“Be angry, and do not sin”: do not let the sun go down on your wrath, nor give place to the devil.
Be angry and don’t sin. What does that mean, and how do we do that?
I can think of two basic reasons why we sinfully get angry (there are probably more reasons than these two). First is an anger which stems from idol worship, and second is an anger that stems from unforgiveness.
If you love something, or someone, more than God, and something, or someone, comes along and threatens to take your idol away from you, you will get very angry. This is a sinful anger.
If someone has hurt you in the past, and you are holding a grudge against them, you will always be angry for it–even if you think you have a righteous anger. You may think, “So and so did such and such against me in the past, and now my mission is to not let that happen to me again, or anyone else in a similar situation as me! My anger is justified! My anger fuels my passion!” But, because your anger is really driven by unforgiveness it is sinful.
Righteous anger, or sinless anger, is then something which is never fueled by idol worship or unforgiveness.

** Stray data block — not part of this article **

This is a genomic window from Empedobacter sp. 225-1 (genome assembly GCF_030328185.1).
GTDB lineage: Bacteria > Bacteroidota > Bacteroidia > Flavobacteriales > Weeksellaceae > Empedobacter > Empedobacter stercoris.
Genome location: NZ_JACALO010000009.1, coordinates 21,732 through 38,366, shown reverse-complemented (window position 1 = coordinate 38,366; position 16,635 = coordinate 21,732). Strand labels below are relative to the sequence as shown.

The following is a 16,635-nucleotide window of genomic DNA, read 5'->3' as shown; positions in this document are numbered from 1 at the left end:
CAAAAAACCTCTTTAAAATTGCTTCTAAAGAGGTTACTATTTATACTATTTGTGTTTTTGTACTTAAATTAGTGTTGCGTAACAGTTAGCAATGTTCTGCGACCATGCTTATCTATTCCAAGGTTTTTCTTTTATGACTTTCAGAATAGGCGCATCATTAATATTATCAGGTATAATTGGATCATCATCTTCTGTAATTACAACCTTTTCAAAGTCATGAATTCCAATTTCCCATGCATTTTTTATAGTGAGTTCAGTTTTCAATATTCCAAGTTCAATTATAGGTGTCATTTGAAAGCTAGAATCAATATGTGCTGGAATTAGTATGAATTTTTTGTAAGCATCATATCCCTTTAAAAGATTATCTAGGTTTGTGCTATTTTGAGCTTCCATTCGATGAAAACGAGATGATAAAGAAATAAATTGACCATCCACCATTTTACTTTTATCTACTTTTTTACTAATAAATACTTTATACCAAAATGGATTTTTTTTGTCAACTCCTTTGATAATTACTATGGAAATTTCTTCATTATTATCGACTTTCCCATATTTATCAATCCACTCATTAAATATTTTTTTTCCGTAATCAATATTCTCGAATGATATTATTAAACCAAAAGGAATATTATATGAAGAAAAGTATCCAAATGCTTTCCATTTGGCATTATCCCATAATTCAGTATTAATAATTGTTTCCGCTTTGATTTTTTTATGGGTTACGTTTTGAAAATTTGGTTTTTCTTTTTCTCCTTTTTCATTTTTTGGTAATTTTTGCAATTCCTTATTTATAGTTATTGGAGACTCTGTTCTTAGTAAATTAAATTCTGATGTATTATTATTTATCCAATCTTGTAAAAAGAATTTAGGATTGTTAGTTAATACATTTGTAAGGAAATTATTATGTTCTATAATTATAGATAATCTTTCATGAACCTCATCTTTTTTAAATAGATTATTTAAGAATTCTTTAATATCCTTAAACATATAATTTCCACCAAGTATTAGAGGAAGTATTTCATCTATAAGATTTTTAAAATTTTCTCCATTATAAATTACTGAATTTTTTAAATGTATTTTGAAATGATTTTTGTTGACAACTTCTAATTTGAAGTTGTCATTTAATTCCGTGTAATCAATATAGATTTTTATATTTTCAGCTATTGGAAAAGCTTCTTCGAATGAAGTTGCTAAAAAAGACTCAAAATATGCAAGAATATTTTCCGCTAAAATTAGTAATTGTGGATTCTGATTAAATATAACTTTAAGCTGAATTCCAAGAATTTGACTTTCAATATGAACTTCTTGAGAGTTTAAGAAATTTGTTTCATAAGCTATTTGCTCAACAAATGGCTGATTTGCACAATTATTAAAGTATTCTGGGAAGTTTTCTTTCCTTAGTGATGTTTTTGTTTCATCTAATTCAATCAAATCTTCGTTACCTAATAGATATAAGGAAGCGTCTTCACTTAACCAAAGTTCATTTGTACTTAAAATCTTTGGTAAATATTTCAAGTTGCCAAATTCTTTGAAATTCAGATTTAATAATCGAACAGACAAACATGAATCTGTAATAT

For example, if I see children on the street, wearing dirty scraps of clothing, begging for money, I get angry. But my anger is not because I’m refusing to forgive someone, nor is it because something is being threatened to be taken away from me–something I love more than God. In fact just the opposite. My anger is fueled by forgiveness–Jesus died on the cross, and rose from the dead, so that the curse of sin is lifted off of people. There’s no good reason for these kids to be begging on the streets. Who’s sins are they paying for? Also, my anger is fueled by true worship–loving God more than all else. I want what God wants. There is an injustice being done when kids are begging on the streets. Because I see God as more valuable than all things, I am motivated to bring all things up to Him in order to receive His justice.
So, be angry and do not sin. Forgive and don’t worship idols.